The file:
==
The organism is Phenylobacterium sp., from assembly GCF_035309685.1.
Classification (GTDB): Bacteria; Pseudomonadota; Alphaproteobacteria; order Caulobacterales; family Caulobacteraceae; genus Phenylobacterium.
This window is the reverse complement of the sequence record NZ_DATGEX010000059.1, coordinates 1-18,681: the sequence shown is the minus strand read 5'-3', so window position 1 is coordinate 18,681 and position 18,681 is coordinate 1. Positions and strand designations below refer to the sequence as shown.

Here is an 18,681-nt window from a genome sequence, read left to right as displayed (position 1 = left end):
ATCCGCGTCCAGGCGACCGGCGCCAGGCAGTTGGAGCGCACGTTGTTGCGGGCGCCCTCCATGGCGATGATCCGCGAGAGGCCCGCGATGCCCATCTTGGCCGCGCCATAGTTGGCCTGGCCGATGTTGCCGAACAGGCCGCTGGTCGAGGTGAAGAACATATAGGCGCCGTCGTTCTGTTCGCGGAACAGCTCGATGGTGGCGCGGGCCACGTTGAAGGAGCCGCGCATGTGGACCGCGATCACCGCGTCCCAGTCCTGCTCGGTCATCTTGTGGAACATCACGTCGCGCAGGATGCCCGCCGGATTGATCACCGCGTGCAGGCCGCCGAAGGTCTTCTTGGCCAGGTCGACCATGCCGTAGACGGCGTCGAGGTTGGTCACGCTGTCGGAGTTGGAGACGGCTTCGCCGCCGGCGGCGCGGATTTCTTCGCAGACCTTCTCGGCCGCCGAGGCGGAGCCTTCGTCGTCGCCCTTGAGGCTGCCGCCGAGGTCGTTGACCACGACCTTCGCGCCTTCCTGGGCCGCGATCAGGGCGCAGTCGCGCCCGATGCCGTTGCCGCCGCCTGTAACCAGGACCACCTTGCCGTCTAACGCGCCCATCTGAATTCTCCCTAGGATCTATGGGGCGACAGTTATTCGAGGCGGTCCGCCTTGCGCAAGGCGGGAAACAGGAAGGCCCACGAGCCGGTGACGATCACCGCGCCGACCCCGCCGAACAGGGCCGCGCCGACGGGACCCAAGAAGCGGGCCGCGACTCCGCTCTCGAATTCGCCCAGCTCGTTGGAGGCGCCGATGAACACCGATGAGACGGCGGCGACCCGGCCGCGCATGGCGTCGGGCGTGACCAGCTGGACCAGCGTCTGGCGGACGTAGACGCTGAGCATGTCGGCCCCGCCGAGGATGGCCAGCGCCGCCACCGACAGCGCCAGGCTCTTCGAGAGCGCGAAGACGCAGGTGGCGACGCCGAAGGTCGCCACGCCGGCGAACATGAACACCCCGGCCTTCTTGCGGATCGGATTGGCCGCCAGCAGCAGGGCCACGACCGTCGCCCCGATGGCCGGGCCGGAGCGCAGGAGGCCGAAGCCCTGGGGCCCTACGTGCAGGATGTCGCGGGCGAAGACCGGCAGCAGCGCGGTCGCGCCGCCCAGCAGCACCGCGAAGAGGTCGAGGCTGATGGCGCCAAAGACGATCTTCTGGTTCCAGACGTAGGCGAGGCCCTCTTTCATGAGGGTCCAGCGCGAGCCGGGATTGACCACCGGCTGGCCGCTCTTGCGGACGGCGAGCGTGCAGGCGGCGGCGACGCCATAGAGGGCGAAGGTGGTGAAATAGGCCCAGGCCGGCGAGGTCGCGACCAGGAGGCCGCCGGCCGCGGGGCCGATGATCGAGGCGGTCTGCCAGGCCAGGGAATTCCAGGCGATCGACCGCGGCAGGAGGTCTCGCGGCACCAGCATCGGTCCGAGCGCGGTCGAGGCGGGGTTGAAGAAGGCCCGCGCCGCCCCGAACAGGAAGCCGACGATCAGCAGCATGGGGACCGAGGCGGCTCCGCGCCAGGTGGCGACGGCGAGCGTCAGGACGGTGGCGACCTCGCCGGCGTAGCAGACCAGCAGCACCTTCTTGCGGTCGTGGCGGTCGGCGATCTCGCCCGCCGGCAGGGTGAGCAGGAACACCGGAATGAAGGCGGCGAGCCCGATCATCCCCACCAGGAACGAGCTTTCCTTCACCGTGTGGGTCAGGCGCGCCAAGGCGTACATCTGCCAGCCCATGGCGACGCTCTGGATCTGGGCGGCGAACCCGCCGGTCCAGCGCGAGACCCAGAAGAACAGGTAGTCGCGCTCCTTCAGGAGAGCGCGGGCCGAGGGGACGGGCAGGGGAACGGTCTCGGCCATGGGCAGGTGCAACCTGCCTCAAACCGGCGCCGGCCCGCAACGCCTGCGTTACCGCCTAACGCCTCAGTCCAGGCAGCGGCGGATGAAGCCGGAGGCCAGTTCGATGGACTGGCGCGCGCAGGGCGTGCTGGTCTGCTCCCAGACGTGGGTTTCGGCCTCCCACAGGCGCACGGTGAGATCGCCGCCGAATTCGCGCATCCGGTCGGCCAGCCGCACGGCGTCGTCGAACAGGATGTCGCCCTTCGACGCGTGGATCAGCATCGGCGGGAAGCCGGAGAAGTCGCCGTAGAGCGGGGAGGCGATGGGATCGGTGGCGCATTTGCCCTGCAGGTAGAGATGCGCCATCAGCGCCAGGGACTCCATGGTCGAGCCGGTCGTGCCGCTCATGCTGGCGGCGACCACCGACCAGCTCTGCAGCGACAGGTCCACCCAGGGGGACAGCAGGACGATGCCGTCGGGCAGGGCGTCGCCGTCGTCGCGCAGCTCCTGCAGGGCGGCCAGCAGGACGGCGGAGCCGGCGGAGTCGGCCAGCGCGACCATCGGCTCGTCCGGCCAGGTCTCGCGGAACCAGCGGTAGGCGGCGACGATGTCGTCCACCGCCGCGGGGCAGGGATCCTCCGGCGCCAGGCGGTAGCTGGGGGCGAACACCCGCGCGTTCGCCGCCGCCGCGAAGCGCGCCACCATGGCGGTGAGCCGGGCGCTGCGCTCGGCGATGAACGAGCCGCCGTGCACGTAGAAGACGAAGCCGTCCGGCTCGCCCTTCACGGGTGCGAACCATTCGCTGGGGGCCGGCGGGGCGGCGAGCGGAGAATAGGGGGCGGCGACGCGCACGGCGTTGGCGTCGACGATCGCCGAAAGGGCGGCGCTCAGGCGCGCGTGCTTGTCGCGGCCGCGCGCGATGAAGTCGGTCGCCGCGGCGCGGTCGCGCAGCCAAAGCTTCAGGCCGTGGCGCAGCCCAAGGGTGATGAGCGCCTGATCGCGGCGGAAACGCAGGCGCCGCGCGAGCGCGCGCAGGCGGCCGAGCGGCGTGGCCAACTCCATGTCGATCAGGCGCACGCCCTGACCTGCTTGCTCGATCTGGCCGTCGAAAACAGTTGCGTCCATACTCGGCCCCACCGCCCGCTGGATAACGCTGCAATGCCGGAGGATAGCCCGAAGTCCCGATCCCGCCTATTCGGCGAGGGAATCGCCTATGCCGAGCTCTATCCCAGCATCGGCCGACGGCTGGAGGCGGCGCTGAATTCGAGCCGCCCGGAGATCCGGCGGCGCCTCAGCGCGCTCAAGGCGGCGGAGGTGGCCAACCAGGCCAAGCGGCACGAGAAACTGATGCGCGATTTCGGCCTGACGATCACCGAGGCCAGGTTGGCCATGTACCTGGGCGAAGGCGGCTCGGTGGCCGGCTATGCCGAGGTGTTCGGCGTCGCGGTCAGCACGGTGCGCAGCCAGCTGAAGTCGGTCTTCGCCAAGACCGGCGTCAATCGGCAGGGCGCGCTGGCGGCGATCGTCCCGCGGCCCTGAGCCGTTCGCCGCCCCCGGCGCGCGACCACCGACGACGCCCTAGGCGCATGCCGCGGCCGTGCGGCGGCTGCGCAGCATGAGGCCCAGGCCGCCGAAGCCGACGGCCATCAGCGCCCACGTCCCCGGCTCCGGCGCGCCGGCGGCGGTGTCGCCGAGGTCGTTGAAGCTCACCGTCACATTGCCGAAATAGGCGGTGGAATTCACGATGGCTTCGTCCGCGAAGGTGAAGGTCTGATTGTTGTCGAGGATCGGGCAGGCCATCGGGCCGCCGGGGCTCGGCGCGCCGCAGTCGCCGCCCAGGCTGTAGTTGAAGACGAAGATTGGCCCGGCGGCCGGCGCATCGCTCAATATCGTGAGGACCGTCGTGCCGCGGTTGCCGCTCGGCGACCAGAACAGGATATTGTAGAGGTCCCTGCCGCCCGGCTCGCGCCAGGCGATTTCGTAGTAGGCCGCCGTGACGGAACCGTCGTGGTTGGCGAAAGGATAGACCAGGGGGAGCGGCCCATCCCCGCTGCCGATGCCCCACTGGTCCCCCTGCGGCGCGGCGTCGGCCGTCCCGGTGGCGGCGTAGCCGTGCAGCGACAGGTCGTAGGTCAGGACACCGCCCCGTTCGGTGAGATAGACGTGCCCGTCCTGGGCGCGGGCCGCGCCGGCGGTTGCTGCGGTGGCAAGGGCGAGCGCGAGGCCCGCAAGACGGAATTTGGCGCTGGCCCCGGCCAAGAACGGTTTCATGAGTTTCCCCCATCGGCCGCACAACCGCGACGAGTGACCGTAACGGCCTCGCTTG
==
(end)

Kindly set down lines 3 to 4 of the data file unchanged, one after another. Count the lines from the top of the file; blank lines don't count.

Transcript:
This window is the reverse complement of the sequence record NZ_DATGEX010000059.1, coordinates 1-18,681: the sequence shown is the minus strand read 5'-3', so window position 1 is coordinate 18,681 and position 18,681 is coordinate 1. Positions and strand designations below refer to the sequence as shown.

Here is an 18,681-nt window from a genome sequence, read left to right as displayed (position 1 = left end):